My patients often ask me how good the flu shot is. Sometimes they just tell me. “It’s only 62% effective, Doc.” That’s true, as far as it goes, but what does it really mean? This season influenza hit early, giving epidemiologists a unique opportunity to give us an early estimate of how “good” this year’s flu shot is. The number “62%” refers to a very specific kind of effectiveness. At the beginning of the season, the CDC sought out patients with symptoms such as cough, sore throat, flu-like symptoms. They then tested the patients for flu, and asked them if they had received a flu vaccine.
Efficacy here means that of the sample of people who came to the doctor with a flu-like illness, 62% of those who had been vaccinated did not have influenza. That’s one way to measure the effect of a vaccination.
But it’s not the only way, or even necessarily the most important. How many people who received the vaccine and got the flu had a milder case? How many hospitalizations were prevented? How many deaths were prevented?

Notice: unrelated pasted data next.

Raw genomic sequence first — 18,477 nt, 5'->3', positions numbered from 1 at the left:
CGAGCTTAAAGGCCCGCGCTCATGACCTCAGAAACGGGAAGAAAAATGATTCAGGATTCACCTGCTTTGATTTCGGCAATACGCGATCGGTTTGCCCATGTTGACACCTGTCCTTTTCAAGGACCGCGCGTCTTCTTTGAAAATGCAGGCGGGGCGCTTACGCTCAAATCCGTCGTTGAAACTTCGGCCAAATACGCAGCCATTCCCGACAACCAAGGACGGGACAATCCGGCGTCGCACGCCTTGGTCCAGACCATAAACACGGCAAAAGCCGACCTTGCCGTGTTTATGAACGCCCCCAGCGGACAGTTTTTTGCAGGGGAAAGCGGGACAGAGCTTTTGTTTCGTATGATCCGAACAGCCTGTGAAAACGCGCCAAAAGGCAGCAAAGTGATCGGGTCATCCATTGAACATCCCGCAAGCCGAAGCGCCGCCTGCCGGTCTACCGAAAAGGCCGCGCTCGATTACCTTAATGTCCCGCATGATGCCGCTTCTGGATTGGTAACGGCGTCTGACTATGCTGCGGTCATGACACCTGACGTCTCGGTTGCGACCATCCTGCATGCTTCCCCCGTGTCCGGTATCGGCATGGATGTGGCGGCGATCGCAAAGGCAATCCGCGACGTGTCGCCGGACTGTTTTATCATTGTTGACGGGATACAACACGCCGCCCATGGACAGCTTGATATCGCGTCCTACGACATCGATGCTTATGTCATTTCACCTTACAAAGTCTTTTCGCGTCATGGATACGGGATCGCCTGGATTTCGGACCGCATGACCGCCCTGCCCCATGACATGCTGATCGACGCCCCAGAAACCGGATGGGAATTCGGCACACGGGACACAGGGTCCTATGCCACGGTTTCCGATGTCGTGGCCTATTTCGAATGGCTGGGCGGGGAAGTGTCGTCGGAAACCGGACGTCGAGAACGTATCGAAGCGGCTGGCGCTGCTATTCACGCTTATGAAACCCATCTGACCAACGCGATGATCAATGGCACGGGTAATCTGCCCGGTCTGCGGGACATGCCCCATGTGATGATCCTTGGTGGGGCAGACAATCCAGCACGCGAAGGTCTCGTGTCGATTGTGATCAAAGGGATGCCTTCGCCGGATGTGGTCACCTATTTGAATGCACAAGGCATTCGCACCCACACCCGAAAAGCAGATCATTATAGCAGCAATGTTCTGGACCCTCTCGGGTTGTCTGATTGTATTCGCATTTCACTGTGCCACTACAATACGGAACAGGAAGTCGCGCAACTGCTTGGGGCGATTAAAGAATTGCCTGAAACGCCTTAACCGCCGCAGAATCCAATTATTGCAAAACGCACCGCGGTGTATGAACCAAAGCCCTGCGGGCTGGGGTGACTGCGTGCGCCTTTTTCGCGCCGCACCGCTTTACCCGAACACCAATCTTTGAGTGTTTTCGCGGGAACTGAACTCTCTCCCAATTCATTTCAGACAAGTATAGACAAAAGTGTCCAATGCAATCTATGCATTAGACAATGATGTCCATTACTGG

There was a bit of a brouhaha recently when The Lancet published a study of flu vaccine efficacy. The results were widely mischaracterized especially by anti-vaccination websites, but according to the study’s authors:
“Our data strongly support that there can be a moderate level of protection from influenza vaccines,” he said. “As an intervention goes, that’s still an important level of protection.”
As for the sparse evidence for benefits in people over 65 in particular, he observed that a study sponsored by Kaiser Permanente showed an 8% reduction in hospitalization in older people who were vaccinated, adding, “That would seem to be a good return on investment.”
Kelley, his coauthor, commented, “For seniors, there’s a reduction [in flu risk with vaccination] and it’s greater than the reduction from a lot of other interventions in that age-group.”
The preponderance of the evidence points toward influenza vaccination as a beneficial public health measure. There is still much we need to learn about its utility in certain groups, especially the elderly, and its cost effectiveness. But based on available evidence, current vaccination recommendations seem appropriate.
The opinions expressed are solely those of the author and do not necessarily reflect the views of Comcast.